June 25, 2024
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The light wood floors in taupes and blondes, featured in the units of 89 Avenue Yorkville, are current interior decor trends, says interior designer Brian Gluckstein.A Plus Creative

Light and airy interiors top designer Brian Gluckstein’s list for health-conscious homeowners

Bastions of health and wellness. That’s how Brian Gluckstein’s clients began to think of their homes during two years of pandemic restrictions. But even as health and travel rules have eased, that mindset hasn’t changed, says the renowned interior designer and owner of Toronto-based Gluckstein Design Planning Inc. whose latest project is 89 Avenue Yorkville, a luxury residential building by Armour Heights Developments. Gluckstein says his clients, many of whom own several properties – a vacation home south of the border, as well as a cottage up north and a home in the city – want lavish spaces with access to light, fresh air and amenities that enhance their well-being. We asked him how those desires are being expressed in the designs of today.

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Interior designer Brian Gluckstein: “People want more light.”Gluckstein Design PLANNING Inc.

As we head into summer, what are some of the home design trends you’re seeing?

Clients are spending more and more time outside, and we’re doing a lot of outdoor kitchens, where people are really living out there. They’re dining, cooking, entertaining outside. So whether it’s a back garden or a balcony or terrace or penthouse, we’re seeing a big focus on outdoor space and outdoor living. The outdoor kitchen is a big thing: pizza ovens and barbecues. For some people, it’s an alternative to a cottage. People have been cooped up so much during the winter and they just want to get outside.

What about interiors?

The trend [is] light wood floors in taupes and blondes; Belgian floors and northern European floors. With those dark winters, people want more light. [There’s also] a lot of focus on real plants and trees inside the house. It really softens the space. I’ve always had that in my house, a huge tree in the foyer, and when I’m Zooming or when people come over, they always comment on it. So, I always have plants and fresh flowers in the house. A home is more alive when it has plants in it. The bigger, the better.

Is health and wellness still a big factor?

COVID really pushed that. People weren’t going to the gym, and they were getting used to working from home, and now we’re seeing them thinking that I might go to the gym once in a while, but I want to create that space at home. So, it’s not just the gym, it’s all about wellness – saunas, steam rooms, massage areas, exercise equipment or free weights, equipment like the Pelotons, where you can engage with other people.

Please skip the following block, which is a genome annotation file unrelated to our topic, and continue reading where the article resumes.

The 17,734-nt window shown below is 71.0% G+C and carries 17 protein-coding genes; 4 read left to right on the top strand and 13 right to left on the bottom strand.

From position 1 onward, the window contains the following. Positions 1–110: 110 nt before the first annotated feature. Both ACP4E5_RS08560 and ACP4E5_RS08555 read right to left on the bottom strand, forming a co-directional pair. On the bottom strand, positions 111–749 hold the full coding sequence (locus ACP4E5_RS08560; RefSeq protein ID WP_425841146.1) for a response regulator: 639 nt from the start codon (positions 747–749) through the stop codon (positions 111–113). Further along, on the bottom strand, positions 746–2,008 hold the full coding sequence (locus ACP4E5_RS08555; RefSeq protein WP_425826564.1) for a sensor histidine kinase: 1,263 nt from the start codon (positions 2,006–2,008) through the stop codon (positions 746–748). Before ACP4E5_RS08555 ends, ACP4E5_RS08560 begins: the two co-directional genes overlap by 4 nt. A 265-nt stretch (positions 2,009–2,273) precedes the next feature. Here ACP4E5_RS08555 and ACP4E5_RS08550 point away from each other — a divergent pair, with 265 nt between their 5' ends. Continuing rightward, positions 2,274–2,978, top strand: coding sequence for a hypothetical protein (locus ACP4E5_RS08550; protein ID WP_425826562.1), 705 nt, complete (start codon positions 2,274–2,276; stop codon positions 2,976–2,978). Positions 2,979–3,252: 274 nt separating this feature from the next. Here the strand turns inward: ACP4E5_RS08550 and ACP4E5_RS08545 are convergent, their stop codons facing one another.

What about colours and fabrics? How do they lend themselves to creating a sense of relaxation and wellness?

Because people have been working at home and are continuing in some capacity to work at home, they want spaces that are quite bright. If you work [outside the home] every day, and you come home and you have this very dark space or dramatic dark dining room or den, it’s impactful. But when people are working from home, they want airy and bright. So, we’re seeing a trend towards light when it comes to paints, upholstery, wood, cabinetry, things like that.

Tell us about 89 Avenue Yorkville, which you’ve been involved in designing.

The quality of the building is amazing. The level of detail in the public spaces and the suites is really quite unbelievable. We’re putting so much detail into the lobby and then all the common areas in the building. We’re pushing the envelope as far as the quality of the finishes, the design details, whether it’s suite entrances, lobbies, the pool, the car drop-off area – it’s all extremely luxurious, probably one of the most luxurious buildings in Toronto.

Are clients more sophisticated now about interior design?

Absolutely. I think the combination of shelter magazines and then the evolution to social media, whether it’s FaceTime or Pinterest, they’re seeing a very high level of design on those platforms. And they’re travelling, visiting friends, and they’re going to great hotels. The level of design is quite different in hotels today, compared to 20 or 30 years ago. A luxury hotel today is very design-oriented, whereas a decade ago or a couple of decades ago, there was sort of a generic look with certain hotel chains. They all looked the same. And now design has changed, where the hotels and restaurants are really high-design spaces, and that design is based on the environment they are in, whether they’re at a resort on a beach or in an urban centre. [People] are exposed to incredible design spaces, in the boutique hotels especially. And they’re bringing that back with them. Same thing with retail design – we have clients who say we want our dressing room in our house to look like the Dior store in Paris. We’ve had that, where they bring back pictures of the fixtures, and the lighting and the furniture from very luxurious stores.

This interview has been edited and condensed.

Advertising feature produced by Globe Content Studio. The Globe’s editorial department was not involved.


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